As a demonstration of all these links reflecting sermon, consider Edwards’s quote: “natural men are held in the hand of God over the pit of hell… His anger is as great towards them as to those that are actually suffering the executions of the fierceness of his wrath in hell, and they have done nothing in the least to appease or abate that anger, neither is God in the least bound by any promise to hold ’em up one moment” (emphasis mine). Based on the high frequencies these words have, it’s discernable that one of the central tenets in the sermon is condemning unconverted people to an afterlife in hell, which these Links reflect.

This is just one example of the Links in use. More conclusions can be drawn by focusing Links on other words, extending further connections, and comparing them to word usage. Using these Voyant tools helps dissect the concepts found in Sinners in the Hands of an Angry God, I’ve concluded that many of these themes concern Christians’ relationship with God and how their behavior infuriates Him, which would’ve garnered an emotive response from a zealous Christian congregation.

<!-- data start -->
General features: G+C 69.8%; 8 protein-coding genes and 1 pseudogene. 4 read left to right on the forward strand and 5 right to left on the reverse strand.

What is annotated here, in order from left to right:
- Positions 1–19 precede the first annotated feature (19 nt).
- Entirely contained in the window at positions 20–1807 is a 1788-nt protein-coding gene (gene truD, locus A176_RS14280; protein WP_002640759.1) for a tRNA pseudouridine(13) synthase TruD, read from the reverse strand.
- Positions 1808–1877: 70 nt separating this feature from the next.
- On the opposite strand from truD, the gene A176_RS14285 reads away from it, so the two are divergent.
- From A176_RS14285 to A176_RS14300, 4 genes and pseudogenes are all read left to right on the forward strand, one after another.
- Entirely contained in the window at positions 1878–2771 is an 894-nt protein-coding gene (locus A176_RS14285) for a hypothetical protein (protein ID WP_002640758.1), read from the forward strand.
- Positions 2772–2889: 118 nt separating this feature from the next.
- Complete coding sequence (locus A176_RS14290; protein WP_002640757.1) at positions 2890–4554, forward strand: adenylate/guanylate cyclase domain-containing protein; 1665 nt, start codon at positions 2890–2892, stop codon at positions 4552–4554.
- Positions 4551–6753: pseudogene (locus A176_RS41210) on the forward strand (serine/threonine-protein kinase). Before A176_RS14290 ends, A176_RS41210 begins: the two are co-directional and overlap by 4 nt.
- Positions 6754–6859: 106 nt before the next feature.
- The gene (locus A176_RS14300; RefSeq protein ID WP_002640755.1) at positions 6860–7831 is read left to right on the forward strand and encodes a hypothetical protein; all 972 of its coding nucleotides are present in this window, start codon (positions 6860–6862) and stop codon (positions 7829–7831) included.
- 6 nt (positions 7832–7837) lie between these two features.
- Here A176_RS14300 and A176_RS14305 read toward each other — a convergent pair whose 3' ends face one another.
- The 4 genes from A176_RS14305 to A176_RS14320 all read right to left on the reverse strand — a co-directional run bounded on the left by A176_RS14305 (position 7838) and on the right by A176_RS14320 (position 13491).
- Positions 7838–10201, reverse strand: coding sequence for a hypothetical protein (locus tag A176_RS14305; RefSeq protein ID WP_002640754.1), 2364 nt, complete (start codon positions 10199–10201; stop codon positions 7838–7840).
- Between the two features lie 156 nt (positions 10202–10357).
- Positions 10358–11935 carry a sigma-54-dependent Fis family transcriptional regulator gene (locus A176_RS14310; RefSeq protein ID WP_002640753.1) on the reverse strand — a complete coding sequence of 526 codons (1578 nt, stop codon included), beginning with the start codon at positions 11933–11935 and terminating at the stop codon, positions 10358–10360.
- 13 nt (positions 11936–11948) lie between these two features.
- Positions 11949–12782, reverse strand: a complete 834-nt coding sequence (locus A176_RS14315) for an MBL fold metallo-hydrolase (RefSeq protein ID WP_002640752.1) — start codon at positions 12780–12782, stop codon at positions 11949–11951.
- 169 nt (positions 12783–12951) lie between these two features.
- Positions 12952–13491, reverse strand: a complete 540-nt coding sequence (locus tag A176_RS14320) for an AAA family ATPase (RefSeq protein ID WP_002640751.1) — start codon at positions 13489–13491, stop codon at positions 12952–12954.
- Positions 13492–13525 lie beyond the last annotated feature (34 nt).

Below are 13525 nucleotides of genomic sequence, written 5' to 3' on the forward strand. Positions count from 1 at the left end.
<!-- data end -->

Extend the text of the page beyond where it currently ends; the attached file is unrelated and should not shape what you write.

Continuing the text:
I chose to base my digital humanities project off of Jonathan Edwards’s Sinners in the Hands of an Angry God after learning that Edwards delivered the sermon with a monotone and the congregation’s passionate reaction. Even though I had studied the sermon in high school, learning this fact in college reinvigorated my fascination for the text. I wondered how a seemingly dull vocal performance could rise such as emotive response out of people rather than boring them. Exploring the tools in Voyant not only unveiled the spiritual themes used in the sermon, they also told reflected other concepts into an easily-digestible format.